Trevor Madigan, a Dublin-born, New York-based entrepreneur who has developed a software application that enables firms to tap into the wisdom of their employees by crowdsourcing opinions, also believes staff have the answers to company-wide problems. His start-up – The Vision Lab – has an application that encourages employees to submit ideas on specific challenges and then uses algorithms to find the best solutions. “The knowledge to solve a lot of organisational challenges can be found within hours or days, simply by asking employees. The added bonus is that in doing this, they feel as though management is listening to their views and is encouraging them to help transform the organisation, which is obviously important in terms of keeping employees on board,” he said.

The drinks giant Pernod Ricard is one of the companies to have used The Vision Lab’s software to garner ideas about how it could spread the word about the brand.

“In hindsight we probably should have been more precise in the questions we asked staff because we were a little overwhelmed with the number of responses we got initially as so many people took part. But as they got to vote on ideas that came through, the best ideas naturally seemed to rise to the top, while those that were most polarising didn’t do so well,” said Stephen O’Neill, formerly senior vice president of strategy and transformation at Pernod Ricard USA.

“Some ideas were low-hanging fruit that were fairly easy to implement, such as changing dress codes, while others required a bit more work, but the fact that we were asking people for their thoughts proved to be very popular. One staff member told me that some fairly minor change we introduced, that I’d felt wasn’t that big a deal, actually was because it showed that we were listening and were prepared to follow up on ideas that were put forward,” he added.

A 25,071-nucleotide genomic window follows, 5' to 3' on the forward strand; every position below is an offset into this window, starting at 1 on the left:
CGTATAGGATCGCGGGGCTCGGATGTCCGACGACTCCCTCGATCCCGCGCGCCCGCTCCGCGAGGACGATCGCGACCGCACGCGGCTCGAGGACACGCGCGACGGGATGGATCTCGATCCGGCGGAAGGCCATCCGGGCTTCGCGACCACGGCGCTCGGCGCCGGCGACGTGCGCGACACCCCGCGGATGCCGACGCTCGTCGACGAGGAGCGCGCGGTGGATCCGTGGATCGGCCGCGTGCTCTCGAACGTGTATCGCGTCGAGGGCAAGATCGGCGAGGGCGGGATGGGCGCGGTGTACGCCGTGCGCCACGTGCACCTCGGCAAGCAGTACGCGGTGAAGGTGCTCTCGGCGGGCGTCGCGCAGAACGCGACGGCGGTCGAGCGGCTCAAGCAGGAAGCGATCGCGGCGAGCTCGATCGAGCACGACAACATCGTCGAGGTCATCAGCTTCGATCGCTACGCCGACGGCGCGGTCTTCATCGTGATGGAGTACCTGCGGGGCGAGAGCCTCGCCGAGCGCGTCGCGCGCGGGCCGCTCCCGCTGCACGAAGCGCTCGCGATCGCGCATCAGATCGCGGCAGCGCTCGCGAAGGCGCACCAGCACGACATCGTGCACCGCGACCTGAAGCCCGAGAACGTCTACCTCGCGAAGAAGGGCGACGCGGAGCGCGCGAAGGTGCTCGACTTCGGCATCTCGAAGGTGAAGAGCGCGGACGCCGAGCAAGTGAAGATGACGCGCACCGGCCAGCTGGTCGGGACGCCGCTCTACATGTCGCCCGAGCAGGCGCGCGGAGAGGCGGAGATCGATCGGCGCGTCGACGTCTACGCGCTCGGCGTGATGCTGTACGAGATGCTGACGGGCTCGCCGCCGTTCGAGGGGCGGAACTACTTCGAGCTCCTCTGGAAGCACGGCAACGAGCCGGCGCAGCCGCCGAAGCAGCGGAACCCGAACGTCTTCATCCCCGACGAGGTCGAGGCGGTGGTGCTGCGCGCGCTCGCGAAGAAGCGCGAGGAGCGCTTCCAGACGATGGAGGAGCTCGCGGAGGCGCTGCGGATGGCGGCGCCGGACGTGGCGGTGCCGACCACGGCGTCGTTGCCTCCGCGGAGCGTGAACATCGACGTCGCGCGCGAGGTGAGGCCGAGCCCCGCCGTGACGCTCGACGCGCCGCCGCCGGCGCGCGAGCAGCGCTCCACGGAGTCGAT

Systech, a New Jersey-based company that focuses on brand protection and authentication technologies, has also used The Vision Lab’s technology to crowdsource employees to get the best ideas to solve a number of issues including improving communication and employee onboarding, and ways to better integrate foreign employees.

“Traditional methods will only get you so far. To tap into the wisdom of your people, use crowdsourcing. It engages people, is anonymous and helps leadership understand what is on their employees’ minds,” said Suzanne McGloughlin, vice president of customer experience and quality at Systech.

 

‘Untold damage’ McGloughlin said her company had an outstanding response to questions it asked staff members with a 76 per cent participation rate. About 180 submissions were made over a three-day period and more than 10,000 votes were cast for ideas.

“The organisation immediately responded to employees’ request to review business attire and within 24 hours rolled out a new casual dress-code policy. Other quick wins have been implemented and longer-term strategies are being defined,” she added.

There’s no doubting that canvassing employees for their opinions can be good for business, but unless companies are prepared to follow up on the input they receive, then it can be worse than not asking at all, says Dr Yseult Freeney, chair of the MSc in work and organisational psychology course at Dublin City University.

“One of the most important things about engaging employees is that it gives them a sense of ownership over any decisions that are taken so asking for feedback can help people feel more engaged in their work. However, if you seek insight from a staff members and then don’t act on it you are doing untold damage,” she warned.

Madigan agrees: “The biggest hurdle in using software to engage employees is a fear by leadership to ask questions and then to hear what people have to say. If you’re not going to act upon the contributions made by people in your organisation then it is a real challenge because there will be an expectation of action among people who are participating,” he said.

 

Previously published in The Irish Times.